Common Twayblade by Roger Jones 1/3
Common Twayblade by Roger Jones 2/3
Common Twayblade by Roger Jones 3/3

Common Twayblade Neottia ovata

This was one of the first orchids to be recognised in Britain. It is very widespread throughout the country and grows in many habitats. It is often overlooked given its largely green colouration.

Conservation status

It has disappeared from 30% of its historical range. There was a reduction of 11.5% in the number of 10km squares where it was found from 1970-1986 (Harrap 2005-2009).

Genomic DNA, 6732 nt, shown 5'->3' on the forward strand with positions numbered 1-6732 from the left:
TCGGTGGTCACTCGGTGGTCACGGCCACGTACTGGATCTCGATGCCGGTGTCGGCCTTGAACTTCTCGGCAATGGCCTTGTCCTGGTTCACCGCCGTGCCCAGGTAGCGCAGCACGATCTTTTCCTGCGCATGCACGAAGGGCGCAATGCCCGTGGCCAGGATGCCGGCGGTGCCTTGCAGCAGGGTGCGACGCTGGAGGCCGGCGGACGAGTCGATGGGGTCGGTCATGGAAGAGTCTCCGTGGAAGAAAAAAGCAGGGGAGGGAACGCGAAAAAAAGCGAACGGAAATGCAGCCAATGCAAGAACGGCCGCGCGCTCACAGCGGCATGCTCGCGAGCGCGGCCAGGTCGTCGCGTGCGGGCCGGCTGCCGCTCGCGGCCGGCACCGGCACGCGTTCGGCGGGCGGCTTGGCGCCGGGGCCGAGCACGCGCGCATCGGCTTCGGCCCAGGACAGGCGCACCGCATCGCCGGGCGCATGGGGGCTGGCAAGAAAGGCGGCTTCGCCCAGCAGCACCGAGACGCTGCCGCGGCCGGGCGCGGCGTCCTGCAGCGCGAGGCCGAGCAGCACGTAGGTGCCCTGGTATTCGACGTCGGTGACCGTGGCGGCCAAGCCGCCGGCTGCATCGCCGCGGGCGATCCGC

Details

Did you know? Tway is an archaic word for two, referring to the two large oval leaves at the base of the plant. Whilst two leaves are characteristic of the species, it can sometimes have three - look carefully if you find a large population.

It is sometimes called the “green man orchid” referring to the characteristics of individual florets.
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